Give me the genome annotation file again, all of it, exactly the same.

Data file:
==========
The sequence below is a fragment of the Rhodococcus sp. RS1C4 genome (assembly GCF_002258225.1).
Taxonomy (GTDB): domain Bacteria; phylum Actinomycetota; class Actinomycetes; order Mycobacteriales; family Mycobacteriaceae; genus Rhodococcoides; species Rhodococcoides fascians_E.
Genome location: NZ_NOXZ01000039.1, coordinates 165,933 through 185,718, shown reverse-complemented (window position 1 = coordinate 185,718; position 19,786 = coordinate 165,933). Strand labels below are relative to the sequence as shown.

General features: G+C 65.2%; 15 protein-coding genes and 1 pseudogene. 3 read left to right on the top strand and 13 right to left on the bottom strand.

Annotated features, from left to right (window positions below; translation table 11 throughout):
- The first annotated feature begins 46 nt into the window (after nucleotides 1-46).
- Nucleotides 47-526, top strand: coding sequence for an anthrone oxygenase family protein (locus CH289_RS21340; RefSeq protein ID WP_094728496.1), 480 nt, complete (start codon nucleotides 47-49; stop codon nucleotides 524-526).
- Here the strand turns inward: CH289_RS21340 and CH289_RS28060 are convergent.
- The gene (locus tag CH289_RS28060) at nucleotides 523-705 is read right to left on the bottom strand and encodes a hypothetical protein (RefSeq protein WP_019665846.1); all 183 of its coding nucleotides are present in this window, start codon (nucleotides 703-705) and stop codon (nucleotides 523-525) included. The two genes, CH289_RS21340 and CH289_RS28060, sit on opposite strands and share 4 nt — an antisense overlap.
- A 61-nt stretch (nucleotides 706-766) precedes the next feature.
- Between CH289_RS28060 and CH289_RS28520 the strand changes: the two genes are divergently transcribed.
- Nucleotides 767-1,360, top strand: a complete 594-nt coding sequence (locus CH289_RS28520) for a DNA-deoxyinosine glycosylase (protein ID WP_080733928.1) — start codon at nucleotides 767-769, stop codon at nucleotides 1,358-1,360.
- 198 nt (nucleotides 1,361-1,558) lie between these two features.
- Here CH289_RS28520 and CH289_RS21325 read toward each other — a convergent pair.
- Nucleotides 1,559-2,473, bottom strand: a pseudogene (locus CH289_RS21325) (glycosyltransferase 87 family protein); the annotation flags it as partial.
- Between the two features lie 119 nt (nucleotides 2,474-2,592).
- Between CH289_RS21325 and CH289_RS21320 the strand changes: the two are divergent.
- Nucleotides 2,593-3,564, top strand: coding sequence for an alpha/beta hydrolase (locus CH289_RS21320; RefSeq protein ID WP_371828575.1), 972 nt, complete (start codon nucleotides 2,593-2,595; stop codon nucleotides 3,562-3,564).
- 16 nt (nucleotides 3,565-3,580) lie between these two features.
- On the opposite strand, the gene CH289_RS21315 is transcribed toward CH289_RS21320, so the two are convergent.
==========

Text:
The sequence below is a fragment of the Rhodococcus sp. RS1C4 genome (assembly GCF_002258225.1).
Taxonomy (GTDB): domain Bacteria; phylum Actinomycetota; class Actinomycetes; order Mycobacteriales; family Mycobacteriaceae; genus Rhodococcoides; species Rhodococcoides fascians_E.
Genome location: NZ_NOXZ01000039.1, coordinates 165,933 through 185,718, shown reverse-complemented (window position 1 = coordinate 185,718; position 19,786 = coordinate 165,933). Strand labels below are relative to the sequence as shown.

General features: G+C 65.2%; 15 protein-coding genes and 1 pseudogene. 3 read left to right on the top strand and 13 right to left on the bottom strand.

Annotated features, from left to right (window positions below; translation table 11 throughout):
- The first annotated feature begins 46 nt into the window (after nucleotides 1-46).
- Nucleotides 47-526, top strand: coding sequence for an anthrone oxygenase family protein (locus CH289_RS21340; RefSeq protein ID WP_094728496.1), 480 nt, complete (start codon nucleotides 47-49; stop codon nucleotides 524-526).
- Here the strand turns inward: CH289_RS21340 and CH289_RS28060 are convergent.
- The gene (locus tag CH289_RS28060) at nucleotides 523-705 is read right to left on the bottom strand and encodes a hypothetical protein (RefSeq protein WP_019665846.1); all 183 of its coding nucleotides are present in this window, start codon (nucleotides 703-705) and stop codon (nucleotides 523-525) included. The two genes, CH289_RS21340 and CH289_RS28060, sit on opposite strands and share 4 nt — an antisense overlap.
- A 61-nt stretch (nucleotides 706-766) precedes the next feature.
- Between CH289_RS28060 and CH289_RS28520 the strand changes: the two genes are divergently transcribed.
- Nucleotides 767-1,360, top strand: a complete 594-nt coding sequence (locus CH289_RS28520) for a DNA-deoxyinosine glycosylase (protein ID WP_080733928.1) — start codon at nucleotides 767-769, stop codon at nucleotides 1,358-1,360.
- 198 nt (nucleotides 1,361-1,558) lie between these two features.
- Here CH289_RS28520 and CH289_RS21325 read toward each other — a convergent pair.
- Nucleotides 1,559-2,473, bottom strand: a pseudogene (locus CH289_RS21325) (glycosyltransferase 87 family protein); the annotation flags it as partial.
- Between the two features lie 119 nt (nucleotides 2,474-2,592).
- Between CH289_RS21325 and CH289_RS21320 the strand changes: the two are divergent.
- Nucleotides 2,593-3,564, top strand: coding sequence for an alpha/beta hydrolase (locus CH289_RS21320; RefSeq protein ID WP_371828575.1), 972 nt, complete (start codon nucleotides 2,593-2,595; stop codon nucleotides 3,562-3,564).
- 16 nt (nucleotides 3,565-3,580) lie between these two features.
- On the opposite strand, the gene CH289_RS21315 is transcribed toward CH289_RS21320, so the two are convergent.